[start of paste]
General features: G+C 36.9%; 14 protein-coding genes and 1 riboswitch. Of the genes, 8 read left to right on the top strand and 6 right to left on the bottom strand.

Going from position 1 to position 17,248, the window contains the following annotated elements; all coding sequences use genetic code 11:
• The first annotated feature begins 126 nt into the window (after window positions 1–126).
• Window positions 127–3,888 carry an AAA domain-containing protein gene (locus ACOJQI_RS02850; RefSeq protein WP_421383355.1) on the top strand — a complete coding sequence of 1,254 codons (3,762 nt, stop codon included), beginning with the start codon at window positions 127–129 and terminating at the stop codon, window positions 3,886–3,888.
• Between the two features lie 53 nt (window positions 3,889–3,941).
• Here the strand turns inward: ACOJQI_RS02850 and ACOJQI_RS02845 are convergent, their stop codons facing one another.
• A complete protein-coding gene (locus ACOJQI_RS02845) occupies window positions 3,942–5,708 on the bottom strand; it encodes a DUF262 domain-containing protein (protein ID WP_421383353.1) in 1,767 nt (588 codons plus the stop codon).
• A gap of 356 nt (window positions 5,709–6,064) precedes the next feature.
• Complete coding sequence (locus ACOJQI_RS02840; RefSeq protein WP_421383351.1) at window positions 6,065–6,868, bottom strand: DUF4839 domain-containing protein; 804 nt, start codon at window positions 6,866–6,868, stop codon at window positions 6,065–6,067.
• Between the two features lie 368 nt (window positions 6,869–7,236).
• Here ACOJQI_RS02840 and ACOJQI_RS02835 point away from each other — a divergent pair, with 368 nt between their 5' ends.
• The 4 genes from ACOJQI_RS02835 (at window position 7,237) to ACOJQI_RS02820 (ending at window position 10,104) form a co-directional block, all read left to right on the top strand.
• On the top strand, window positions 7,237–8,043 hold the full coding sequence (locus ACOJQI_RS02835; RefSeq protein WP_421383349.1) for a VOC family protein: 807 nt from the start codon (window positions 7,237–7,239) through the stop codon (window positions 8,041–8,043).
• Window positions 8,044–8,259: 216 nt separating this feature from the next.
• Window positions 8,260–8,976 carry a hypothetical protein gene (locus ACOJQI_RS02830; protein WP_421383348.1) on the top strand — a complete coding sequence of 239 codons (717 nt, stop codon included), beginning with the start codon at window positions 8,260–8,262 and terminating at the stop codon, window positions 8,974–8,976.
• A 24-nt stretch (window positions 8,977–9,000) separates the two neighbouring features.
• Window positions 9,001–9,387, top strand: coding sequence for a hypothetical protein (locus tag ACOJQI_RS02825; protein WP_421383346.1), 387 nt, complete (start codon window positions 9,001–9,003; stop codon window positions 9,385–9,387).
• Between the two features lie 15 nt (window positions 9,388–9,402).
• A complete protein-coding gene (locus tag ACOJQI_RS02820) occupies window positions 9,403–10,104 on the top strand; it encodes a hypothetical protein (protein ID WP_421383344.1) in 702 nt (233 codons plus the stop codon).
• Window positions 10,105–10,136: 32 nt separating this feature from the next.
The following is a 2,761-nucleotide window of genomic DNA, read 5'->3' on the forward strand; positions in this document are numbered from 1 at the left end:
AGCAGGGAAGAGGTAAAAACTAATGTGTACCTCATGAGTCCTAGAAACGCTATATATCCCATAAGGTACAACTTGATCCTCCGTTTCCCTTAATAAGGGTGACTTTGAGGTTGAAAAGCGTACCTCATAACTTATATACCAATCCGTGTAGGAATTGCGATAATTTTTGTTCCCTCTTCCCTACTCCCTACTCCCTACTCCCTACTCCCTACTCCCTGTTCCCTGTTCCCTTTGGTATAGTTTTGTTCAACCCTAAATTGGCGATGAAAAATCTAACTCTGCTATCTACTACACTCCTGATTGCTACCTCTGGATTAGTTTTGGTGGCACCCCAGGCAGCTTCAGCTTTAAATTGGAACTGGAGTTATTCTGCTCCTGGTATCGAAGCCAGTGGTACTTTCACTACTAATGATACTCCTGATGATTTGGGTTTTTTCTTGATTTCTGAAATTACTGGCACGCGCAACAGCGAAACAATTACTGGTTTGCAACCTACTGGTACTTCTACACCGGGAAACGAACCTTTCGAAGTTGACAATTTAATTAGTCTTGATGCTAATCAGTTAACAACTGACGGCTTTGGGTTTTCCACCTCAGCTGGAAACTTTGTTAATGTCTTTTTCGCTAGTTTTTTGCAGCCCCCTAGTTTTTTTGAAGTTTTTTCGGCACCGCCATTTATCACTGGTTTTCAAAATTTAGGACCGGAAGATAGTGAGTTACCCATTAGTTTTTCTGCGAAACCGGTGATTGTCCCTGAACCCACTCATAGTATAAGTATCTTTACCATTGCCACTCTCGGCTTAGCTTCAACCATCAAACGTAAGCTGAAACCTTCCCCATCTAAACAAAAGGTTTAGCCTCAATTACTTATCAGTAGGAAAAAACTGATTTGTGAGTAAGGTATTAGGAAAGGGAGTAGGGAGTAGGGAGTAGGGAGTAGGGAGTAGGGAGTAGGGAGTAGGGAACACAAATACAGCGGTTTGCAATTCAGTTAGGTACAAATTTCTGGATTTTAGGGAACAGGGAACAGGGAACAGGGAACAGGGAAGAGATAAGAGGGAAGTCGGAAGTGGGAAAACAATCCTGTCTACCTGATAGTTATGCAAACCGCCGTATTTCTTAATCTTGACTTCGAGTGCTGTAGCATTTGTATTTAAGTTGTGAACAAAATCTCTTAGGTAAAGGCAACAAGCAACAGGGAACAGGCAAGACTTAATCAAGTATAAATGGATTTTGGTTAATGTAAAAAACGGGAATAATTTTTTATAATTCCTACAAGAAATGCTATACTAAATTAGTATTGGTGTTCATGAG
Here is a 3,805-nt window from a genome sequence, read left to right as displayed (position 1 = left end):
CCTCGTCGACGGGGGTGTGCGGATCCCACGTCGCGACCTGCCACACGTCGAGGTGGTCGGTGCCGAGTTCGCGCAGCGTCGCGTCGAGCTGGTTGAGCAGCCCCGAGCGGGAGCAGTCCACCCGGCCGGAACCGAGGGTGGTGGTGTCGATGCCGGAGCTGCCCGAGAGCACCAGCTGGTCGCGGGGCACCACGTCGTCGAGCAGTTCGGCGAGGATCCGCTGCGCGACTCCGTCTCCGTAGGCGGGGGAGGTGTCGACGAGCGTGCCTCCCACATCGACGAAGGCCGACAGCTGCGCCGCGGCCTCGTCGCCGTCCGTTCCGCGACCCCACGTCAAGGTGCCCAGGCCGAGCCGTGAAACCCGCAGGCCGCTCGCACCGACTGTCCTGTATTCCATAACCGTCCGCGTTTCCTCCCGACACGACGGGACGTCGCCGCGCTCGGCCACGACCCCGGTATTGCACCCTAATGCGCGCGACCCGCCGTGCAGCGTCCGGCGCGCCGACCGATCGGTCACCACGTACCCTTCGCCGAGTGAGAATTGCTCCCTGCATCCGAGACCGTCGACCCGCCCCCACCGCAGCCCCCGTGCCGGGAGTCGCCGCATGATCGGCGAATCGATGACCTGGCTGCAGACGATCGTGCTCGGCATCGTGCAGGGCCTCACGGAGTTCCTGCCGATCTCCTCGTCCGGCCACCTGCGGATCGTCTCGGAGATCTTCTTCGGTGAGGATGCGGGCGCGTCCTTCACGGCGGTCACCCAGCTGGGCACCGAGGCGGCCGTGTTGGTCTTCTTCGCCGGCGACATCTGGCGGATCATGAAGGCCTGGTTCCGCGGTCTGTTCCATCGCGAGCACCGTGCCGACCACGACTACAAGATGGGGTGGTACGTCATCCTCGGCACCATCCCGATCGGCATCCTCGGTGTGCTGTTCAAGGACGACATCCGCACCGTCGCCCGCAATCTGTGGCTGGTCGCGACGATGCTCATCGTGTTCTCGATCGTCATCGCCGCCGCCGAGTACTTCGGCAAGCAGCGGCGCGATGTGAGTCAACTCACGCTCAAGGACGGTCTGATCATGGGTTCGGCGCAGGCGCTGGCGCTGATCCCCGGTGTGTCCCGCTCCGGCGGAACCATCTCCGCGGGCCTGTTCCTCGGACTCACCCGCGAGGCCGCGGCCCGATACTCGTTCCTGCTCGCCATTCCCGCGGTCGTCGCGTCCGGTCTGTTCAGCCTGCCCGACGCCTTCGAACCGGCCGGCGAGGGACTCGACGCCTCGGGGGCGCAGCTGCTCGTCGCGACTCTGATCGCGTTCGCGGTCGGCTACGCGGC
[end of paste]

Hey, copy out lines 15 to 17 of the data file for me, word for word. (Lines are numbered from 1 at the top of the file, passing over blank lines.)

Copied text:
• Window positions 8,260–8,976 carry a hypothetical protein gene (locus ACOJQI_RS02830; protein WP_421383348.1) on the top strand — a complete coding sequence of 239 codons (717 nt, stop codon included), beginning with the start codon at window positions 8,260–8,262 and terminating at the stop codon, window positions 8,974–8,976.
• A 24-nt stretch (window positions 8,977–9,000) separates the two neighbouring features.
• Window positions 9,001–9,387, top strand: coding sequence for a hypothetical protein (locus tag ACOJQI_RS02825; protein WP_421383346.1), 387 nt, complete (start codon window positions 9,001–9,003; stop codon window positions 9,385–9,387).